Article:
"PV and the electricity grid: overcoming the technical growing pains"

On Tuesday the 26th of November 2013, the University of New South Wales Australia, and the Australian PV Institute hosted an international workshop on “PV and the electricity grid: overcoming the technical growing pains”. The workshop covered two particular themes- issues and opportunities around PV integration in Australia, and the relevant work occurring overseas in this area, particularly as part of the International Energy Agency Task 14 on High Penetration PV.

 

The workshop’s Australian-focussed sessions explored Australian experiences with PV integration. One detailed presentation focussed on Magnetic Island, and island offshore northern Australia, that was connected to the mainland distribution grid, but with this connection reaching capacity on peak load days. The presentation explored Magnetic Island’s experience with PV and its effect on net load, and thus the ability of PV to defer further distribution capacity upgrades. The presentation also detailed some voltage control investigations performed by the local utility, seeking to understand the effect of PV on local distribution grid voltages. The Australian-focussed sessions also detailed a survey of many of Australia’s distribution utilities, which asked them of their experiences and concerns with PV. The biggest concern cited by the utilities surveyed was with regards to voltage control from high penetration PV systems. Having explored some of the challenges in Australia regarding PV integration, Lara Olsen from the Australian Renewable Energy Agency (ARENA) then spoke about the extensive funding opportunities available for investigations around PV and its grid impacts. This includes the ARENA Remote Australia Renewables program, which is targeting projects focussed on industrial-scale deployments, and also those led by utilities. There is also an upcoming funding round specifically targeting PV integration issues.

 

The workshop’s international sessions explored some of the work from overseas, particularly as part of the IEA Task 14, that is relevant to Australia’s experiences with PV integration. This session included presentations from Japan (on challenges from centralised PV plants), Germany (regarding how Germany is handling high penetration PV issues on distribution networks), Austria (regarding new inverter functionality to support distribution system operation) and Belgium (providing a general overview of European activities in this area).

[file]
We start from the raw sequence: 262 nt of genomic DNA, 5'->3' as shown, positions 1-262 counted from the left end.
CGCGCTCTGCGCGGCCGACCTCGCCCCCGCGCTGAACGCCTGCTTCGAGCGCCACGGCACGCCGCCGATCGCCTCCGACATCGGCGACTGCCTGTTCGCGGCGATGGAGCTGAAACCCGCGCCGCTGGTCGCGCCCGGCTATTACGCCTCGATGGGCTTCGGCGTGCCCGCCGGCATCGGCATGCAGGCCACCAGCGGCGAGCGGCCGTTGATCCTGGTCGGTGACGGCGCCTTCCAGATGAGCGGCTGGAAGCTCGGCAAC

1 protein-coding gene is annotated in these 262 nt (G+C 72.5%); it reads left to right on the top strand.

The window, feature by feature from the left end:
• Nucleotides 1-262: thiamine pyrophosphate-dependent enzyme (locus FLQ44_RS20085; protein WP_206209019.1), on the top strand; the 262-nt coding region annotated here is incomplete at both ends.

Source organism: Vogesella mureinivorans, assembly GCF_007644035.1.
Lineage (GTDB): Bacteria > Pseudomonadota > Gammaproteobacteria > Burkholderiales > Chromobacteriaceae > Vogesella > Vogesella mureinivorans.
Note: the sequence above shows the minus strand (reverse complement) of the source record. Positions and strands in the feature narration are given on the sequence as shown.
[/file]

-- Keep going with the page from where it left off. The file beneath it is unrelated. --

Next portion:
The workshop audience consisted of approximately 60 people, representing Australian utilities, consulting companies, funding agencies, regulators, research agencies, and international members of the IEA Task 14 PVPS team.

Download the agenda

Welcome and background: Assoc. Prof. Iain MacGill, UNSW

Update on ARENA's activities: Lara Olsen, General Manager Strategy, ARENA

The IEA PVPS High Penetration Task: Christoph Mayr, Roland Brundlinger, AIT

Utility experiences with high penetration - Australian survey results: Ben Noone, UNSW

Magnetic Island - An Australian case study: Dr Anna Bruce, UNSW & Dean Condon, Ergon Energy

Addressing issues created by high PV penetration at inverter level: Andros Cadavid, SMA Australia

High penetration in the European context: Manoel Rekinger, EPIA, EU

High PV in local distribution grids and update on PV in Germany: Dr Thomas Stetz, Fraunhofer IWES, Germany

Overview of grid integration research in the USA: Barry Mather, NREL, USA

Smart inverter technology for high PV penetration: Mr Roland Bruendlinger, AIT, Austria

Solutions for high PV penetration from central PV generation plants: Prof. Kazuhiko Ogimoto, University of Tokyo, Japan